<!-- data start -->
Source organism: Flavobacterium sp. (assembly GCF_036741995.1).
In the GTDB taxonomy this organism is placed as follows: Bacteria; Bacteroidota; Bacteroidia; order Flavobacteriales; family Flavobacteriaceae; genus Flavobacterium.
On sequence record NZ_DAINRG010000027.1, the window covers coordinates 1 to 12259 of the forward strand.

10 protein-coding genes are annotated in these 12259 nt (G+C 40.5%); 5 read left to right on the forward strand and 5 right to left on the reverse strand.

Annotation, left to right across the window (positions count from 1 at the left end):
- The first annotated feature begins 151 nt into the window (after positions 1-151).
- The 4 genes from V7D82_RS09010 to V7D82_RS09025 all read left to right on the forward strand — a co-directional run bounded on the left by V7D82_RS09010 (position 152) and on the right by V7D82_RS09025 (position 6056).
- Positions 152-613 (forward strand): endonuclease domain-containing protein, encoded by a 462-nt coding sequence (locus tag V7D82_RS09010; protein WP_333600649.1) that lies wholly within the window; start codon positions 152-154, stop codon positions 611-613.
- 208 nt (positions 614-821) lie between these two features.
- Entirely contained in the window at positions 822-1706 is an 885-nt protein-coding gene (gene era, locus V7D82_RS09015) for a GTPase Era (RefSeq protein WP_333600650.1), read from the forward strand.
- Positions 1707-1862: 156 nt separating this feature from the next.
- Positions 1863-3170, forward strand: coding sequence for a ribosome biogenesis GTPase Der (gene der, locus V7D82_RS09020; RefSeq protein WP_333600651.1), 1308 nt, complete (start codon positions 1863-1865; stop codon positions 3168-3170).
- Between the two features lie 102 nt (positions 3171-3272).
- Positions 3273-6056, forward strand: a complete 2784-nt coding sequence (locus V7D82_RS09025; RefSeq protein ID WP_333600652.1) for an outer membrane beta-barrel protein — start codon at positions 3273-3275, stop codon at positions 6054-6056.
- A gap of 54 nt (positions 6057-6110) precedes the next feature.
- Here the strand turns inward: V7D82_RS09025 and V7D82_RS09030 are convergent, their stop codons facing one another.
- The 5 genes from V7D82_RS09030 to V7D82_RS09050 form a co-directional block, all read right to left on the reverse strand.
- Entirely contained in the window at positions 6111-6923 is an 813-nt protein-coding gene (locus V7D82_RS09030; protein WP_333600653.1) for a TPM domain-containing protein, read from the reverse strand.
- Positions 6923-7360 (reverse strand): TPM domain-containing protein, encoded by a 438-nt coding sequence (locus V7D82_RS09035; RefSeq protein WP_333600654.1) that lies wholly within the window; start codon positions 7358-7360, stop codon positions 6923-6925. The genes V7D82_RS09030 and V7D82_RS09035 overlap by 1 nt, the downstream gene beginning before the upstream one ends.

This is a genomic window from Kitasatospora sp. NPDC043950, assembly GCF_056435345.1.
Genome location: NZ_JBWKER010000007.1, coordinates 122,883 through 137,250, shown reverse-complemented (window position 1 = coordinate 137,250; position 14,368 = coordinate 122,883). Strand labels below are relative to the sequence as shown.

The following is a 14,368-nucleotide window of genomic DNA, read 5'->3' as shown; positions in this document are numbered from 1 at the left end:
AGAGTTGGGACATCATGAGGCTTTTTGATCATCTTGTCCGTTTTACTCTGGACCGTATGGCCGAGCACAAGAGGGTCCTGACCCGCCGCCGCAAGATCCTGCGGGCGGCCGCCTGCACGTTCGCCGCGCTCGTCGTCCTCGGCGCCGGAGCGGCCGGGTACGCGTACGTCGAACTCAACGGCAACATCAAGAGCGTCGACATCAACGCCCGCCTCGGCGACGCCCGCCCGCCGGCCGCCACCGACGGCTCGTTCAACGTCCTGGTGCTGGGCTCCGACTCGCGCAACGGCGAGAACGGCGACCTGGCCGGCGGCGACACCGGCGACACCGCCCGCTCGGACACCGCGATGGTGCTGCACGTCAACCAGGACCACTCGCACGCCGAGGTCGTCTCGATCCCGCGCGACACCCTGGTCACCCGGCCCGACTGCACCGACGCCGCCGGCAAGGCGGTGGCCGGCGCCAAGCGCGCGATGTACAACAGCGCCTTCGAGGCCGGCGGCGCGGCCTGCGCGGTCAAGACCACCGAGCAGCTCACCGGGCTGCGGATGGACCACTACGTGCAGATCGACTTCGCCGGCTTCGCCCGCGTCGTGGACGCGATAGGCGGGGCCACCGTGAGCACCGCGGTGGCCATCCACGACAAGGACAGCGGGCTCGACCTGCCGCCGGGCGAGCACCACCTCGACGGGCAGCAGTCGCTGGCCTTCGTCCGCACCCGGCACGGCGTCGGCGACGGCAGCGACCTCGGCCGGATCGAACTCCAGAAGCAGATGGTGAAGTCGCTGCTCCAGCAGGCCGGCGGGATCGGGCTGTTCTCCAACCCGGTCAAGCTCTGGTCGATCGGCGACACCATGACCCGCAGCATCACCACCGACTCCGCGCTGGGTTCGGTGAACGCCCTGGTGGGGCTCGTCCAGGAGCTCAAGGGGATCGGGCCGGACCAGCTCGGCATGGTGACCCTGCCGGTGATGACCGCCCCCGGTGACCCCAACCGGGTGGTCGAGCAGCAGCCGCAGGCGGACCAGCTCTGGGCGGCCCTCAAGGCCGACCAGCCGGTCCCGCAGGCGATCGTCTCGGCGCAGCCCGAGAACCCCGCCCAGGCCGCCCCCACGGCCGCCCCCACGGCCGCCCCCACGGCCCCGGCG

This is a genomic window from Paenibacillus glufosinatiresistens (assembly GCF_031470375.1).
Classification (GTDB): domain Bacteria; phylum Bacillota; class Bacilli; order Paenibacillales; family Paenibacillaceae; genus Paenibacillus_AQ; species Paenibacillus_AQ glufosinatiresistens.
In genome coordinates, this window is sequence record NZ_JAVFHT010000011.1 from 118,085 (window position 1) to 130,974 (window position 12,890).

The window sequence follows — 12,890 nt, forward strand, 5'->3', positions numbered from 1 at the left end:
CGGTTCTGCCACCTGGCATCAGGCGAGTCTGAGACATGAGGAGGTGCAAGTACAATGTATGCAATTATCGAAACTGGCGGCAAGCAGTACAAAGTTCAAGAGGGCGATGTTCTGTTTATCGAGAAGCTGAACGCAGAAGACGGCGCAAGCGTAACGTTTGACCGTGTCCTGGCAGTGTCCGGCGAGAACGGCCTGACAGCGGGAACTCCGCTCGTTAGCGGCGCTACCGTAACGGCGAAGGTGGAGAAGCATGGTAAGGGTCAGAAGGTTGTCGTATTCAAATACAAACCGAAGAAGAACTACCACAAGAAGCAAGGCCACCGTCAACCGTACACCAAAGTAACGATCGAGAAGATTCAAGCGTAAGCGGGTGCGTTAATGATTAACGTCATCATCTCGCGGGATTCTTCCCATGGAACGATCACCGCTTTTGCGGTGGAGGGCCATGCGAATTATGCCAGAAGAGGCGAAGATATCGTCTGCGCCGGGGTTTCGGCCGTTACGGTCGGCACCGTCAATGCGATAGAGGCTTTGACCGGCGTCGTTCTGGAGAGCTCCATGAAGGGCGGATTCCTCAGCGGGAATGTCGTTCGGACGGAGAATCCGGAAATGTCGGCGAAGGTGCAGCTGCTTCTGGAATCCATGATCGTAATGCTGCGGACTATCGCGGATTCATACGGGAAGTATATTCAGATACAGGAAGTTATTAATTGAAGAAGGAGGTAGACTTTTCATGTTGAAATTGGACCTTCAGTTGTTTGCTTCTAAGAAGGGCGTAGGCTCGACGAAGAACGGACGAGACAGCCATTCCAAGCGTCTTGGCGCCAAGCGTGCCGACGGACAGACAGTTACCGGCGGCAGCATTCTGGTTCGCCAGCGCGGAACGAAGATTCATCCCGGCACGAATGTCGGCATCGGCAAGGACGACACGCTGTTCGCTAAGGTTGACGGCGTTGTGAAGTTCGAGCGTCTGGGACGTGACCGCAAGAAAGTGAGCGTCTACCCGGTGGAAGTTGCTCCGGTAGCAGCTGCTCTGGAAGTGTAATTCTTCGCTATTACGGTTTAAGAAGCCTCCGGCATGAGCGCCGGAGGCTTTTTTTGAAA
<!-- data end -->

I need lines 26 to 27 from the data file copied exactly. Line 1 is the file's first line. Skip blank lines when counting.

In genome coordinates, this window is sequence record NZ_JAVFHT010000011.1 from 118,085 (window position 1) to 130,974 (window position 12,890).

The window sequence follows — 12,890 nt, forward strand, 5'->3', positions numbered from 1 at the left end: